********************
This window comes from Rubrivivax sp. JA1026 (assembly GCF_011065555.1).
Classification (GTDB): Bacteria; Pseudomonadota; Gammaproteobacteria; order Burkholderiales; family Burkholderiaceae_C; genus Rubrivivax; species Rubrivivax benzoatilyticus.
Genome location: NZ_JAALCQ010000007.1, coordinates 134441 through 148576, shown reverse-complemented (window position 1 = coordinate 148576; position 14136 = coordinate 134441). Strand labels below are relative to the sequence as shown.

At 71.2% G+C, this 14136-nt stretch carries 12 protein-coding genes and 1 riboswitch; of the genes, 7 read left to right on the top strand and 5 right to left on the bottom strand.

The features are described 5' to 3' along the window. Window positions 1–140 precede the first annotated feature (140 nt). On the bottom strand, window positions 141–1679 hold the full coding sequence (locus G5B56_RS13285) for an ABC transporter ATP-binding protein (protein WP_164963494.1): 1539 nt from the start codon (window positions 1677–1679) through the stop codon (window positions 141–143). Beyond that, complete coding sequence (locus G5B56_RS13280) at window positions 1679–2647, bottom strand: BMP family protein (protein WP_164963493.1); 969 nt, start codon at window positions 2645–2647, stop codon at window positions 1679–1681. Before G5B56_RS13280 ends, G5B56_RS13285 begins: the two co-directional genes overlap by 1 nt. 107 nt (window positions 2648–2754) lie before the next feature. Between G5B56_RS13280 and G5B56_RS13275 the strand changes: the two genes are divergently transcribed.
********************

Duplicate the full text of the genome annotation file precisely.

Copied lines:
This window comes from Rubrivivax sp. JA1026 (assembly GCF_011065555.1).
Classification (GTDB): Bacteria; Pseudomonadota; Gammaproteobacteria; order Burkholderiales; family Burkholderiaceae_C; genus Rubrivivax; species Rubrivivax benzoatilyticus.
Genome location: NZ_JAALCQ010000007.1, coordinates 134441 through 148576, shown reverse-complemented (window position 1 = coordinate 148576; position 14136 = coordinate 134441). Strand labels below are relative to the sequence as shown.

At 71.2% G+C, this 14136-nt stretch carries 12 protein-coding genes and 1 riboswitch; of the genes, 7 read left to right on the top strand and 5 right to left on the bottom strand.

The features are described 5' to 3' along the window. Window positions 1–140 precede the first annotated feature (140 nt). On the bottom strand, window positions 141–1679 hold the full coding sequence (locus G5B56_RS13285) for an ABC transporter ATP-binding protein (protein WP_164963494.1): 1539 nt from the start codon (window positions 1677–1679) through the stop codon (window positions 141–143). Beyond that, complete coding sequence (locus G5B56_RS13280) at window positions 1679–2647, bottom strand: BMP family protein (protein WP_164963493.1); 969 nt, start codon at window positions 2645–2647, stop codon at window positions 1679–1681. Before G5B56_RS13280 ends, G5B56_RS13285 begins: the two co-directional genes overlap by 1 nt. 107 nt (window positions 2648–2754) lie before the next feature. Between G5B56_RS13280 and G5B56_RS13275 the strand changes: the two genes are divergently transcribed.